What is it with bathroom shower curtains? A single flimsy piece of material with a lovely design should be easy to find, and more importantly inexpensive, right? Last week I flew excitedly to Kohls armed with a $10 off coupon, prepared to purchase a pretty new shower curtain! Much to my shock and dismay my ideal shower curtains have a less than perfect price, and I must say it was a bit traumatic. I kid you not, $39.99 for one shower curtain! I sat there in the bath aisle at Kohls trying to wrap my brain around this number…ummmm yeah, not happening. A moment later I hear a lady from the aisle over exclaim “$40 for a shower curtain! Are they stink’in crazy??”. Heh heh, at least I’m not the only one who thought that price was outrageous.
Thankfully I ran across a fantastic curtain tutorial by View Along The Way, and I may have just hatched either a brilliant or ridonculous plan to use Kelly’s tutorial to make a shower curtain!
But wait, I have even better news…
Kelly from View Along The Way is here on the blog today answering a few question! Plus she was so sweet to stand by ready to give me any necessary aid while I executed her curtain tutorial!
Taking It From The Pros
You know me, I am not a “read-the-directions” or “find a tutorial” type of gal…but I’m trying to be! I am learning that sometimes the best solution to a problem is to seek help from the pros.
I love that Kelly’s curtain tutorial isn’t impossible for the non-sew’er to follow! *chuckle* I borrowed a slew of books I didn’t understand, then read another slew of tutorials to try and figure out if I could even make a shower curtain, so I’m particularly happy that her tutorial was in plain English!
Look how gorgeous her nursery curtains are! You can see why they made the perfect inspiration right?
Ok, now click here to open Kelly’s tutorial in another window…you might want to read it before seeing how mine turned out. It will better help you understand what I did next…
I carefully followed Kelly’s tutorial with only three tiny alterations:
1. I used two flat twin sheets as my backing (since these will be shower curtains and don’t need blackout lining). This meant I could skip hemming the curtain back (happy lazy me), since it was already hemmed. In addition, I saved a little money on backing and used some old off-white sheets that had a couple small but unfortunate bleach spots. Eh, at least now they have new life!
2. Instead of a straight seam across the bottom of my curtain front, I hemmed the bottom like this before putting the front and back panels together. This way the stitching is barely visible at the front, and the majority of the stitching is at the back. (Back is shown below) >>
3. I tucked the ribbon used for the back tabs under before sewing them…because apparently I’m a sucker for pretty seams (or for punishment!).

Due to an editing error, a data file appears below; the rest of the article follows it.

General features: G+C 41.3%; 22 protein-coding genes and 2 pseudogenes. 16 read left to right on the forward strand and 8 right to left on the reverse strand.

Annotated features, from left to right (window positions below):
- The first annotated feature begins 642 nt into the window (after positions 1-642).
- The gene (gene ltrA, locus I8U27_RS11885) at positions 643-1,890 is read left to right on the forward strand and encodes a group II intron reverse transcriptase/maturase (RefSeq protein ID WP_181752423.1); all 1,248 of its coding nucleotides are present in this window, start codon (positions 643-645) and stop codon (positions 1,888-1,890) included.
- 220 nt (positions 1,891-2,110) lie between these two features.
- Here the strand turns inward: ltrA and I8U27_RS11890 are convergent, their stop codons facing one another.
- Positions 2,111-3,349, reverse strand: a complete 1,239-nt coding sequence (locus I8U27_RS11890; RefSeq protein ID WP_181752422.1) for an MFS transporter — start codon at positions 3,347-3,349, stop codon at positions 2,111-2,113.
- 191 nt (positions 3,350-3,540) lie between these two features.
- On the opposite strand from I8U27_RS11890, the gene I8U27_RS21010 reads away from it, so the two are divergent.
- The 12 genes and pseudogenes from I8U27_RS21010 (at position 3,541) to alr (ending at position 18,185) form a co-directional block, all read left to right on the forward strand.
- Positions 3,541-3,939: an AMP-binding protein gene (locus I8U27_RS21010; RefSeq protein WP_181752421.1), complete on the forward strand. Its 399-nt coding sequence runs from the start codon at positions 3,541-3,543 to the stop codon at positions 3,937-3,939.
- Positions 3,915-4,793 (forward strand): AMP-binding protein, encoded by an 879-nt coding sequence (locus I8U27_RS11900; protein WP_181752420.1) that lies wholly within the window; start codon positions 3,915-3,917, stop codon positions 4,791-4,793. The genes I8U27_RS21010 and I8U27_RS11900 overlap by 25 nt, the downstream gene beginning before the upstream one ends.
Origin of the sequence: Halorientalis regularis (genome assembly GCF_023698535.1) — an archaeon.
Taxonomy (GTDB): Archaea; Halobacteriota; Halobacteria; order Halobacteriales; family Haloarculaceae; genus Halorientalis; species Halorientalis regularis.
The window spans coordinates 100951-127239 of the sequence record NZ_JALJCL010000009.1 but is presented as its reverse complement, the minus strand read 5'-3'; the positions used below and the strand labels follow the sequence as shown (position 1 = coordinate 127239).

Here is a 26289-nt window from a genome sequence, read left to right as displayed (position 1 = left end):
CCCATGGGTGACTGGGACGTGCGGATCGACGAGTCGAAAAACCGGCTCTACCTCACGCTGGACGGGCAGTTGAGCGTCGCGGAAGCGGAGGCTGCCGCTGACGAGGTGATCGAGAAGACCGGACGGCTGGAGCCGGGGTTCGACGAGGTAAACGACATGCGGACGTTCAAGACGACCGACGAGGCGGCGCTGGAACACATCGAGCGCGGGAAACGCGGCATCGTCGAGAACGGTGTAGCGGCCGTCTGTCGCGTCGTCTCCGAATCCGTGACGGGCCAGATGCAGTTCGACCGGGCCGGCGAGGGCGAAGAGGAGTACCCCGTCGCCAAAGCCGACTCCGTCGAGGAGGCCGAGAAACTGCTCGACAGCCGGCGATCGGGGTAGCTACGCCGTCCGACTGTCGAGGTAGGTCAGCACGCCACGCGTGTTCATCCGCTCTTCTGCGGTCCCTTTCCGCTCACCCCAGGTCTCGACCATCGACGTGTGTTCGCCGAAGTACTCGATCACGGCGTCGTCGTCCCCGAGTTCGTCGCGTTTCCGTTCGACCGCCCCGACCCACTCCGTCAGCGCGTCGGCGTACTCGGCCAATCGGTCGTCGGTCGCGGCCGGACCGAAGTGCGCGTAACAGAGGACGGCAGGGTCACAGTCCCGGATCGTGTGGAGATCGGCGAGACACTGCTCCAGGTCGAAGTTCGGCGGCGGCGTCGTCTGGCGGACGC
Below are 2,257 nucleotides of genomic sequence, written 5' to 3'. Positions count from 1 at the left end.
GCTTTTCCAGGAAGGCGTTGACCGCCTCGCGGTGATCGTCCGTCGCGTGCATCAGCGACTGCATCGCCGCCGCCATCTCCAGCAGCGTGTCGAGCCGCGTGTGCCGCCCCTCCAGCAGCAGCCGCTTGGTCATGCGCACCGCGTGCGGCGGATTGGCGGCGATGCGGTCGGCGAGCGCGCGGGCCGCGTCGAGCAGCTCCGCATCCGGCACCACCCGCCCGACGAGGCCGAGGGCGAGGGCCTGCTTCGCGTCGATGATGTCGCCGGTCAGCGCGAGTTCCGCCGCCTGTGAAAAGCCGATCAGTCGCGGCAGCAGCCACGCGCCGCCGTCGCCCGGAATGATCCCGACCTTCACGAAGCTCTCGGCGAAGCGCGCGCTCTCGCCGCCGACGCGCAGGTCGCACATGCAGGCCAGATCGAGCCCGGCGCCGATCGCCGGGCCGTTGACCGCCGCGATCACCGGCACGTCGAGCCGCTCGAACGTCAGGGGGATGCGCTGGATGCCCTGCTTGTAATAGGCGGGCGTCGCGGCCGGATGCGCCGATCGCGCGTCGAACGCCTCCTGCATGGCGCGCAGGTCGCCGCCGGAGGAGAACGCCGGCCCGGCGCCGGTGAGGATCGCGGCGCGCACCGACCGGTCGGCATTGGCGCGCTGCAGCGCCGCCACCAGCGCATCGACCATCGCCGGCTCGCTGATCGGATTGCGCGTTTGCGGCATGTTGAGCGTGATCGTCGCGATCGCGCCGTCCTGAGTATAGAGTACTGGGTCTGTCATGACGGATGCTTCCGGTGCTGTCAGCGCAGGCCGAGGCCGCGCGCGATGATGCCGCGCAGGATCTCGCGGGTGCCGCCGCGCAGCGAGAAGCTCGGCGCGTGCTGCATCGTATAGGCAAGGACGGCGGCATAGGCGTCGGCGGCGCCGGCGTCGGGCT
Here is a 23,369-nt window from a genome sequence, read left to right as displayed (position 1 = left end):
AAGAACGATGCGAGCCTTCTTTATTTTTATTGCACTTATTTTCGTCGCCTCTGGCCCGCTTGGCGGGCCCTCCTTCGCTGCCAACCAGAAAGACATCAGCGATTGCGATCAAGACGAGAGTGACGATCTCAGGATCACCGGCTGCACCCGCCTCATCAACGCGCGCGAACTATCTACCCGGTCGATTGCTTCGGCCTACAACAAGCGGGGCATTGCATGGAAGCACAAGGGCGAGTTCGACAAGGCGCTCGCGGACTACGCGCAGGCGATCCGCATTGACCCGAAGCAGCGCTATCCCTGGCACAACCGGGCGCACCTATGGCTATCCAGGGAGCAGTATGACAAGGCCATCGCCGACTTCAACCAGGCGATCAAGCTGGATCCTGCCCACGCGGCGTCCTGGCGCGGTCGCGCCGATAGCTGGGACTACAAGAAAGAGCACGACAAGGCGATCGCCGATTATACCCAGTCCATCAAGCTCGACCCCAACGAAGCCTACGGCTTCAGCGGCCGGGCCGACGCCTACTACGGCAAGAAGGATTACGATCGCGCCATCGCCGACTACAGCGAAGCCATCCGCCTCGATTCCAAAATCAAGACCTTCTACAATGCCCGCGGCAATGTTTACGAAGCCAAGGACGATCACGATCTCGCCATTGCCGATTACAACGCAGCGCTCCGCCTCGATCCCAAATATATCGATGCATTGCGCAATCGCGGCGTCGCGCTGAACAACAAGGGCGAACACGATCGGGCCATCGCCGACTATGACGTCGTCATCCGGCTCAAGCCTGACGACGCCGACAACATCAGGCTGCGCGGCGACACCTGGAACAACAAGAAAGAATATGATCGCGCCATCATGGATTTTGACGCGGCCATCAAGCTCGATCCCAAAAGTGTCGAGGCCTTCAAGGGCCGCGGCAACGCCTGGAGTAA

Well, what do you think? I applied the basic principles of curtain hanging that Kelly advises to my shower curtains. I hung them much higher up, and I think they are so much more elegant than a traditional shower curtain would have ever been!
I sewed these puppies as two curtain panels so that I could choose to throw them both open from the middle. What can I say? I guess I just prefer my shower curtains to act like real curtains!! *wink*
Are you wondering about the liner? Easy peasy! You can add back tabs to your shower curtains and hang both curtains back-to-back (which I did!), or if you’re done with sewing for a while you can still hang your liner as usual from the inside (as shown below)…just flip those curtain hooks around!
A Little Chat With Kelly
Ursula: Your nursery curtains have this absolutely perfect billow at the bottom *drool*, what factors create that elegant feel and how can we recreate it?
Ursula:*giggle* You’re as passionate and dramatic as I am!
Kelly: Heck no. I don’t know why every single curtain is not hung this way. Rod pocket curtains don’t open or close easily, and I’m not crazy about that bunchy look. And don’t even get me started on the choppy look of tab top curtains! (I dislike them so much I invented this easy trick for making them look like custom back-tab drapes!)
You know, what I love most about your tutorial is how I’m entertained (I giggled like a loon reading it through the first time), I’m clued in (as opposed to my usual perplexed mouth agape look when reading tutorials), and I feel like I can do ANYTHING (although I’m a bit of a sewing dummy). How much sewing experience does one typically need to accomplish a feat like this? And what other fantastically do-able tutorials are you sporting on that brilliant blog of yours?
Ursula: *reading intently*… yep ummmhmmm…these are some seriously awesome projects. I will have to add these to my extremely long list of great ideas to try. Thanks so much for helping me out Kelly, my bathroom has never looked so good!